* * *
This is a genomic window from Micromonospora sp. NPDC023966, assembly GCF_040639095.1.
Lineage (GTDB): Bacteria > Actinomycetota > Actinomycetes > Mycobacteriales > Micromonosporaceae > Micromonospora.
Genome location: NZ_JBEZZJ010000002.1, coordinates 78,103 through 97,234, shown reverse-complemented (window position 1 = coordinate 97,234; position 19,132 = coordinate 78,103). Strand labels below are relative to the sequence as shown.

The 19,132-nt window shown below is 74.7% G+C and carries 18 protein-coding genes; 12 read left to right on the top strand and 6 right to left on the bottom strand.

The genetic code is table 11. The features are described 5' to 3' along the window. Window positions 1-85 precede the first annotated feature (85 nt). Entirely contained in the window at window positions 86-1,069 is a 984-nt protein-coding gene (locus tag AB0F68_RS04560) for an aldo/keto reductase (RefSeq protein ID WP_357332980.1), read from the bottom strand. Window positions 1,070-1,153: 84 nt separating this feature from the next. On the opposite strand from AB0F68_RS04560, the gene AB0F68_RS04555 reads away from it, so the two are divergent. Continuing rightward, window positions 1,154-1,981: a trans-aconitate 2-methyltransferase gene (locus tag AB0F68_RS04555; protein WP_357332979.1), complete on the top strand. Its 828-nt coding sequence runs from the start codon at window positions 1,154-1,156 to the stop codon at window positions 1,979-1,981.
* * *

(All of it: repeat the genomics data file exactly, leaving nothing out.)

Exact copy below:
This is a genomic window from Micromonospora sp. NPDC023966, assembly GCF_040639095.1.
Lineage (GTDB): Bacteria > Actinomycetota > Actinomycetes > Mycobacteriales > Micromonosporaceae > Micromonospora.
Genome location: NZ_JBEZZJ010000002.1, coordinates 78,103 through 97,234, shown reverse-complemented (window position 1 = coordinate 97,234; position 19,132 = coordinate 78,103). Strand labels below are relative to the sequence as shown.

The 19,132-nt window shown below is 74.7% G+C and carries 18 protein-coding genes; 12 read left to right on the top strand and 6 right to left on the bottom strand.

The genetic code is table 11. The features are described 5' to 3' along the window. Window positions 1-85 precede the first annotated feature (85 nt). Entirely contained in the window at window positions 86-1,069 is a 984-nt protein-coding gene (locus tag AB0F68_RS04560) for an aldo/keto reductase (RefSeq protein ID WP_357332980.1), read from the bottom strand. Window positions 1,070-1,153: 84 nt separating this feature from the next. On the opposite strand from AB0F68_RS04560, the gene AB0F68_RS04555 reads away from it, so the two are divergent. Continuing rightward, window positions 1,154-1,981: a trans-aconitate 2-methyltransferase gene (locus tag AB0F68_RS04555; protein WP_357332979.1), complete on the top strand. Its 828-nt coding sequence runs from the start codon at window positions 1,154-1,156 to the stop codon at window positions 1,979-1,981.